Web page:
By Will Norton-Mosher
Norman Solomon, journalist and author of War Made Easy, received the third annual Ruben Salazar Journalism Award in the UC Santa Cruz College Nine/Ten Multipurpose Room, on Wednesday, Feb. 7.
Solomon told City on a Hill Press that he appreciated the influence that Salazar had on his career.
“People who live their convictions through their work are very relevant to all of us,” he said. “We’re living in a time of war, a time of demagoguery in high places, and we need to be conscious of what’s going on in the world.”
Salazar, the late Chicano journalist, was slain covering the National Chicano Moratorium march when a police tear gas canister fired from close range struck his head while he was inside a bar.
Jose Reyas-Olivas created the award to honor journalists, coinciding with the elimination of the journalism minor at UCSC in 2003 due to budget cuts.
“We started it knowing that the journalism minor was going to be reduced and basically eliminated, so that sparked some interest in me and some colleagues in the irony that an organization like UCSC was eliminating the journalism minor,” Reyas-Olivas said.
He said that Ruben Salazar’s name had been ignored and forgotten by people today and that it was time for students to remember his work as one of the only Spanish-speaking journalists in the Los Angeles area.
“I think a lot of non-Latino folks don’t understand the impact that [Salazar’s death] had on the Spanish-speaking community. For a Spanish-speaking community it was on the level of the assassination of Malcolm X and Martin Luther King, Jr.”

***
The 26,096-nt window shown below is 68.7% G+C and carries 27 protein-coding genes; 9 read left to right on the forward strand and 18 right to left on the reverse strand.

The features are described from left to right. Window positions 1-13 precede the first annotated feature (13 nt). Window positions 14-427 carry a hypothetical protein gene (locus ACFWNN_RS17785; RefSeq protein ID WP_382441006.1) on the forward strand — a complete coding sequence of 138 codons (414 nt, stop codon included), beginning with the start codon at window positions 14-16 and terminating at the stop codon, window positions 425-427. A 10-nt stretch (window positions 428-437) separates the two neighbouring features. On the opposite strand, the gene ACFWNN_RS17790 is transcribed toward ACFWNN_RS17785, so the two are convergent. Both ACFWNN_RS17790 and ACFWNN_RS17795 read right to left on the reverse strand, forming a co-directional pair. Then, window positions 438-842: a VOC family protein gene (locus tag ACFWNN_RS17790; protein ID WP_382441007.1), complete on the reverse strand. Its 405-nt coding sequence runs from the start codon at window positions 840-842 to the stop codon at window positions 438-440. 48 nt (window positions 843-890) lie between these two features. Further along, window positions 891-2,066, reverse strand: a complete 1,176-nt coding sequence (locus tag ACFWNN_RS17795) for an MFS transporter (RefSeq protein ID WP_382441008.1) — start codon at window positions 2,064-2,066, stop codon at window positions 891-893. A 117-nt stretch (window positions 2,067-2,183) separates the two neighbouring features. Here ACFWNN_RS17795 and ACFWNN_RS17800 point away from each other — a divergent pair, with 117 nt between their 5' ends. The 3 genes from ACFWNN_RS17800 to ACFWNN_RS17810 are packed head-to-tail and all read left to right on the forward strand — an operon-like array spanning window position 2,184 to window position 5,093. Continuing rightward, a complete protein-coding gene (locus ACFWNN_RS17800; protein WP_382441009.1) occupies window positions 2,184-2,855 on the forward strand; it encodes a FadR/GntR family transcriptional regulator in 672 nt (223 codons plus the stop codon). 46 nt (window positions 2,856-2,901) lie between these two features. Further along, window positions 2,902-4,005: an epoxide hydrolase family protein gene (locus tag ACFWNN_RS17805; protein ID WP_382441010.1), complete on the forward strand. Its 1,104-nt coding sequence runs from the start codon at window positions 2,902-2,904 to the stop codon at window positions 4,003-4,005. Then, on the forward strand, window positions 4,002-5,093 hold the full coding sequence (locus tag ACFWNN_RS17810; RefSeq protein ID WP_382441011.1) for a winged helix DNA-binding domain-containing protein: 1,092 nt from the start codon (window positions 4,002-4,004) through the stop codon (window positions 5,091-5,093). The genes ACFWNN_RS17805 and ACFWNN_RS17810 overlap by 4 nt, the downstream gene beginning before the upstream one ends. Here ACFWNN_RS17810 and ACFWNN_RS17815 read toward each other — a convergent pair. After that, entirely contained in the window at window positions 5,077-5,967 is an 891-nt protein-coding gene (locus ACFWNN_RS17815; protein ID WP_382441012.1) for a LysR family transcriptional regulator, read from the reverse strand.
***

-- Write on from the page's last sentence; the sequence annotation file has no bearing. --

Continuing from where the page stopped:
Courtney Miller, a fourth-year student and member of Journalism Now!—an organization that demands the resurrection of the journalism minor—holds similar sentiments toward Ruben Salazar, but remains critical of the university’s lack of a journalism program.
“I still appreciate that our school shows that they value journalism,” she said. “Inevitably we’re going to talk about how silly it is that our school recognizes esteemed journalists while it neglects its own budding journalists.”
Solomon had not been informed that the journalism program had been cut. He said that the importance of Salazar’s message went beyond the field of journalism, and that it applies to sociology, politics and history.
“I think these concerns of the first amendment transcend any category,” Solomon said. “Any sizable university should have a journalism program.”
Solomon read a speech at the event that he said illustrated the subtitle of his book War Made Easy: How Presidents and Pundits Keep Spinning Us to Death, and screened footage of a documentary on the Middle East.
Other journalists who have received Ruben Salazar awards include Amy Goodman, who hosts Pacifica Radio’s Democracy Now! and Juan Gonzales, Amy Goodman’s co-host and a New York Daily News columnist.